A strange thing happened Wednesday evening when incumbent Fresno County District Attorney Elizabeth Egan and her challenger, Lisa Sondergaard Smittcamp, got together for the second debate in their contentious campaign.
They agreed on an issue.
The question was about ensuring ethnic diversity in the DA's office, and Egan touted her efforts to promote both women and minorities to upper management positions.
Employees are promoted because of their talent, not their race or gender, Egan said, but added that her office needs to be reflective of the region's diversity.
Smittcamp complimented Egan on the diversity of the DA's office. A 12-year member of the office until she resigned last August to challenge Egan, Smittcamp agreed that "we have a racially diverse office."
But by and large, the agreement ended there as the two candidates once again showed they are miles apart on how the office is run, the district attorney's role as the county's top prosecutor, staff turnover and just about everything else the office does.
It was a decidedly different atmosphere from the first time the two clashed — a debate last month sponsored by the Lincoln Club of Fresno County, a pro-business Republican organization.
This time, sponsors for the standing-room only event — held in the Old Library in Fresno City College's Old Administration Building — included the American Civil Liberties Union of California, NAACP, Mexican American Political Association and the Central Valley Progressive PAC.
It showed in the questions. Egan and Smittcamp were asked about racial disparity in drug law enforcement, the best way to deal with low-level drug offenders, their position on officer-involved shootings and the death penalty, and sentencing under the state's Three Strikes law.
But the contentiousness of Round One was just as apparent in Round Two, especially from Smittcamp, who pressed her complaints about Egan's leadership and mixed her criticisms in her answers.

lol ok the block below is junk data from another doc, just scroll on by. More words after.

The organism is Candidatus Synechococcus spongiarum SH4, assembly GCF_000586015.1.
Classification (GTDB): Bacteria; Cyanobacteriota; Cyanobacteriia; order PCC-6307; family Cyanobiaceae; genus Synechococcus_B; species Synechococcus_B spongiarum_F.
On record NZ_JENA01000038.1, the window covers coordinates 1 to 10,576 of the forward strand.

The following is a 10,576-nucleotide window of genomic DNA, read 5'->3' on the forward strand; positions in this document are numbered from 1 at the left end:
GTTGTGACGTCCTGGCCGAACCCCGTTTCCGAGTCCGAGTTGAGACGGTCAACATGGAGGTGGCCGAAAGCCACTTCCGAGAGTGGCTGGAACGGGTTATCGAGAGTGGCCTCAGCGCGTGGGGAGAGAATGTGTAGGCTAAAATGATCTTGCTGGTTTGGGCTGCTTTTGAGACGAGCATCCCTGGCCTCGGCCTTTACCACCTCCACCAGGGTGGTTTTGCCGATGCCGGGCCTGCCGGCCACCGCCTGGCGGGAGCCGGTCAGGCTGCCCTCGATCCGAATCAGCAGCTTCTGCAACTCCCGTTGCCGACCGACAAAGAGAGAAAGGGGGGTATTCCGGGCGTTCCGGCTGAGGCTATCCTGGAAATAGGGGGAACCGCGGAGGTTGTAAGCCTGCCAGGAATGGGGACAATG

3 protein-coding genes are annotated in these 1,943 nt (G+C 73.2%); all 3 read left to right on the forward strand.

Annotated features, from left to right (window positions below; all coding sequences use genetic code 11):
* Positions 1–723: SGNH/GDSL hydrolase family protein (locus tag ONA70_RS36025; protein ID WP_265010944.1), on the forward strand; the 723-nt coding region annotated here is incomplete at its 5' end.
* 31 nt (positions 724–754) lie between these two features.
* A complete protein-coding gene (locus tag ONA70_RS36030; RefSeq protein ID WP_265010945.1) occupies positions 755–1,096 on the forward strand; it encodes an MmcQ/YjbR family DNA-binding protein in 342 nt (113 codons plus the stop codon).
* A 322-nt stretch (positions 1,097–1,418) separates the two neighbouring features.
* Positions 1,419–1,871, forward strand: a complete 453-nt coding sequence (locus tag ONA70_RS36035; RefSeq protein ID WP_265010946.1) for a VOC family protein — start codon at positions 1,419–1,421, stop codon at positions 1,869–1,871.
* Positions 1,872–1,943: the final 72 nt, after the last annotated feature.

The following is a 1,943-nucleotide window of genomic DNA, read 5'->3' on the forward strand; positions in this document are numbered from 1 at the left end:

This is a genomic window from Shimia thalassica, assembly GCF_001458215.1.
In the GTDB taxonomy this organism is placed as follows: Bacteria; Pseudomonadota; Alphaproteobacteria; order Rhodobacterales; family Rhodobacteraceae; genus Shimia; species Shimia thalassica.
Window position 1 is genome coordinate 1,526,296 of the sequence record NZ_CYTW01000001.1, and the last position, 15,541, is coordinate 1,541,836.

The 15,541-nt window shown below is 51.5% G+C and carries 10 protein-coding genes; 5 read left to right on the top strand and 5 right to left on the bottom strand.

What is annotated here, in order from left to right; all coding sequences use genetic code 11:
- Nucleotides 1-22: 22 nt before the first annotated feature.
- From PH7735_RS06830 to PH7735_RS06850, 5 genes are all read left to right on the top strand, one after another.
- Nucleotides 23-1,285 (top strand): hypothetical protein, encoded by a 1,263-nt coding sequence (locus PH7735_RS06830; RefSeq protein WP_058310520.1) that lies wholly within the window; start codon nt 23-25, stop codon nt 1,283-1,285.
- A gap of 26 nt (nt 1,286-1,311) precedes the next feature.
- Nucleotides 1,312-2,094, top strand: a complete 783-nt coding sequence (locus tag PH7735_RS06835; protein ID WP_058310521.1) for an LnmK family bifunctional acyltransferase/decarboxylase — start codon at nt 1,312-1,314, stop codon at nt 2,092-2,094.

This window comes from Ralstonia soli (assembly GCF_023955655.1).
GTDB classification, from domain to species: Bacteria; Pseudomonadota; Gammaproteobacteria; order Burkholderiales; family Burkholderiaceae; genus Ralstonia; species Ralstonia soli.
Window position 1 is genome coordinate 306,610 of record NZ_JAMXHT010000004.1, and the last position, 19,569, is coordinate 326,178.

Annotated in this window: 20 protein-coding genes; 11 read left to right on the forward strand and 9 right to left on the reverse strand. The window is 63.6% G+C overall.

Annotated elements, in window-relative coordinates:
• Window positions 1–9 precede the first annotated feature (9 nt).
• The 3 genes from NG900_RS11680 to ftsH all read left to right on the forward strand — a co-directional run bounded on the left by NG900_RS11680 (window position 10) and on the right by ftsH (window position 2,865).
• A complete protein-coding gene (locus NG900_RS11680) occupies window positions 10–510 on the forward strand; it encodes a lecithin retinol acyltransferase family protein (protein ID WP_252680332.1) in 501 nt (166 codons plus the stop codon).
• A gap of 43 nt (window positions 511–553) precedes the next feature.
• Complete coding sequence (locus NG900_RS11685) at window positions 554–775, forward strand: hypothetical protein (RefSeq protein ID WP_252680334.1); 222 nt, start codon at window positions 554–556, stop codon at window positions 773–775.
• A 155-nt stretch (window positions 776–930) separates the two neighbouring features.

On the racial disparity in enforcing drug laws, Smittcamp said a key was to "get out into the community, and as the district attorney I will take on that role … not shutting myself up in an ivory tower."
It wasn't the last time Smittcamp would make an "ivory tower" reference and hit on one of her key campaign issues — that Egan was busy meeting with outside groups and doing other things that took her away from the office and its core mission, which is prosecuting criminals.
Egan suggested that Smittcamp lacked the understanding of how to run the office. She cited Smittcamp's statement that she'd personally prosecute cases as district attorney.
"It's not practical, because who is going to do my job," Egan said. If a district attorney is in court, she added, "then you're not doing your job."
Another area where the two clashed was on reducing jail overcrowding. The dueling answers hit on two big campaign issues — the DA's "filing team," which looks at criminal filings from the county's law enforcement agencies and determines whether they're ready to move forward or should be sent back to the agency, and office turnover.
Smittcamp said the filing department needs to be reviewed to see whether additional staffing is needed or whether different people should be in the office.
"We don't have to file cases that don't belong in the courts … and that is not happening right now," she said.
Smittcamp also said Egan and her second-in-command, Chief Assistant District Attorney Kelly Keenan, have chased away seasoned prosecutors in part because they don't allow them leeway to settle cases. Their replacements, Smittcamp said, are rookies unprepared for felony prosecutions.
Egan disagreed, saying her filing team is experienced, has good working relationships with the county's various law enforcement agencies and knows when to move forward on a case and when to send it back to a policing agency for more work.
As for staff turnover, Egan said departures have been consistent, at about 10 per year since she took the job. Most, she said, went on to better jobs. But the departures spiked after the Fresno County Board of Supervisors cut prosecutor pay.
"They've only walked away … because of the money," Egan said.
Not surprisingly, both Egan and Smittcamp found common ground on the death penalty and officer-involved shootings.
On the death penalty, Smittcamp said it should be "used very, very rarely"; Egan called it "the most solemn decision." But both noted the state's voters have reaffirmed its use.
As for officer-involved shootings, both said they're going to happen.
But, Smittcamp said, "officers don't shoot unless they are threatened." Egan called them "the bane of law enforcement" but said the "reality is, their lives are in danger and at times there are shootings."
The reporter can be reached at (559) 441-6320, email@example.com or @johnellis24 on Twitter.